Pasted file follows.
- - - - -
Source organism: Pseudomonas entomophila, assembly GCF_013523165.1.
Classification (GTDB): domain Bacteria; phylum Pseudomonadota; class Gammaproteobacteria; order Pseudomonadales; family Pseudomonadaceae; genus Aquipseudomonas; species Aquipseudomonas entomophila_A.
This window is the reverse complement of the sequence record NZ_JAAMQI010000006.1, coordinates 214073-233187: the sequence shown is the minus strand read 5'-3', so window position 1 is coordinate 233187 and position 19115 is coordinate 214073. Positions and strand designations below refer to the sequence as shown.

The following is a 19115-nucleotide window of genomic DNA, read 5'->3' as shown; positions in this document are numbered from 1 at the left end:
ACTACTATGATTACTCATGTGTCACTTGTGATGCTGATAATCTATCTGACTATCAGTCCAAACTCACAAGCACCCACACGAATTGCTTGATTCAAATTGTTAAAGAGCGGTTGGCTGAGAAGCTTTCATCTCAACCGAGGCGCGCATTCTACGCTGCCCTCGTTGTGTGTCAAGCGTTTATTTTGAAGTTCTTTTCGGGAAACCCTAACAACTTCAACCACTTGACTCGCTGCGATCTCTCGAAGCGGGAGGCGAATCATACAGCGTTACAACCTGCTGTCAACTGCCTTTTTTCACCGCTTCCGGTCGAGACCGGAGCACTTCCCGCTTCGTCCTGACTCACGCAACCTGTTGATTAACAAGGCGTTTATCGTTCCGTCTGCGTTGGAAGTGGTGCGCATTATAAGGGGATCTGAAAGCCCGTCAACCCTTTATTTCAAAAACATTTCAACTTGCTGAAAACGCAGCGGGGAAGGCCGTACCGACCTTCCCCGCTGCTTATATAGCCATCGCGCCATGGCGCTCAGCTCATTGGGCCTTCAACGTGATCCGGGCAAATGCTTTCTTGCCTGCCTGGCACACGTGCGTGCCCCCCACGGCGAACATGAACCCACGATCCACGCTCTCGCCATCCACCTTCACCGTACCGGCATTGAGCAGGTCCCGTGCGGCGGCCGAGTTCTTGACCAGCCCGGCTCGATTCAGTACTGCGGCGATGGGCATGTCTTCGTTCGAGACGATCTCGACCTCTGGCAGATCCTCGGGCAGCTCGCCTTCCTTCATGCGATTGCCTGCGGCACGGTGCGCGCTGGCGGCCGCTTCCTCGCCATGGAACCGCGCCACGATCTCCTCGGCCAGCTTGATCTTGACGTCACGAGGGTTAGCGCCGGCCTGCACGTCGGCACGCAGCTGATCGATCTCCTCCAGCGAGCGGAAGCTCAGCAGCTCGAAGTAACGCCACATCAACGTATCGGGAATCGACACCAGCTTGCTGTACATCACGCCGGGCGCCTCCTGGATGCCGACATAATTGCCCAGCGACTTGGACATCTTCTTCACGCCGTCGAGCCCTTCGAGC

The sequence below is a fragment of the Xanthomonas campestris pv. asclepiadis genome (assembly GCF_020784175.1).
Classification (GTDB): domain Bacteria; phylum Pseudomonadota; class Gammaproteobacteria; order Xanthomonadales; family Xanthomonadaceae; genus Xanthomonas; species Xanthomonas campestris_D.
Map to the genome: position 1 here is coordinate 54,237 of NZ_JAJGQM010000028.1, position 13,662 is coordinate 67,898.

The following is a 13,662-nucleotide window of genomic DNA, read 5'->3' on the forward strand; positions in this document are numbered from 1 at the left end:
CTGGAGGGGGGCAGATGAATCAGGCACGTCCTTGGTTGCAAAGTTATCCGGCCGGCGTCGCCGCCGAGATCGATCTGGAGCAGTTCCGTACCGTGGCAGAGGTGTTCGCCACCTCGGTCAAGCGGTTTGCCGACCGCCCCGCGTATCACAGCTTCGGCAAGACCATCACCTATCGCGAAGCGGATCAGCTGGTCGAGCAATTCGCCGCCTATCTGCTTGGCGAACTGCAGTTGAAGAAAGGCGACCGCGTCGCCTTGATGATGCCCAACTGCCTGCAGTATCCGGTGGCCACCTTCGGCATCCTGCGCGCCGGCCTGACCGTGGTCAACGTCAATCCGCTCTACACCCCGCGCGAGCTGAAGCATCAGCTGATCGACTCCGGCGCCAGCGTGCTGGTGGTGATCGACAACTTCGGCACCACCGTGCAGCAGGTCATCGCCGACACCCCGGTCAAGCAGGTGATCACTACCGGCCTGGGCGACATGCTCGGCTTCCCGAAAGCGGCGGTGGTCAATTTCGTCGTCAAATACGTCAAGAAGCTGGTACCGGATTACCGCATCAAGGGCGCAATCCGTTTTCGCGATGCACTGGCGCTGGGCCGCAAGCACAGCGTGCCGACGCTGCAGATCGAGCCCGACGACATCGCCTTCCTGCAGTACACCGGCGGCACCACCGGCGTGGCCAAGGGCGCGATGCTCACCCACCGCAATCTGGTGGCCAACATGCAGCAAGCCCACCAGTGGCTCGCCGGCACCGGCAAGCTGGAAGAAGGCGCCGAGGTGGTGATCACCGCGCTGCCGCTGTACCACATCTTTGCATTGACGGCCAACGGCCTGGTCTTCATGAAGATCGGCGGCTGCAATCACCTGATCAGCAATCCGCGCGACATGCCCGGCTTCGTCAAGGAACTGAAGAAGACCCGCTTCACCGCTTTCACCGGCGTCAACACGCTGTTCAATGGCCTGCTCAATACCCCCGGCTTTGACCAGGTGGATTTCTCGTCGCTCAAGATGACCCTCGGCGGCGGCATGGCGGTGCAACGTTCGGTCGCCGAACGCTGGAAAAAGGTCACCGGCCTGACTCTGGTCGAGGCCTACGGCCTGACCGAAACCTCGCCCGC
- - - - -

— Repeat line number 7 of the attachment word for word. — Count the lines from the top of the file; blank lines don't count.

Classification (GTDB): domain Bacteria; phylum Pseudomonadota; class Gammaproteobacteria; order Xanthomonadales; family Xanthomonadaceae; genus Xanthomonas; species Xanthomonas campestris_D.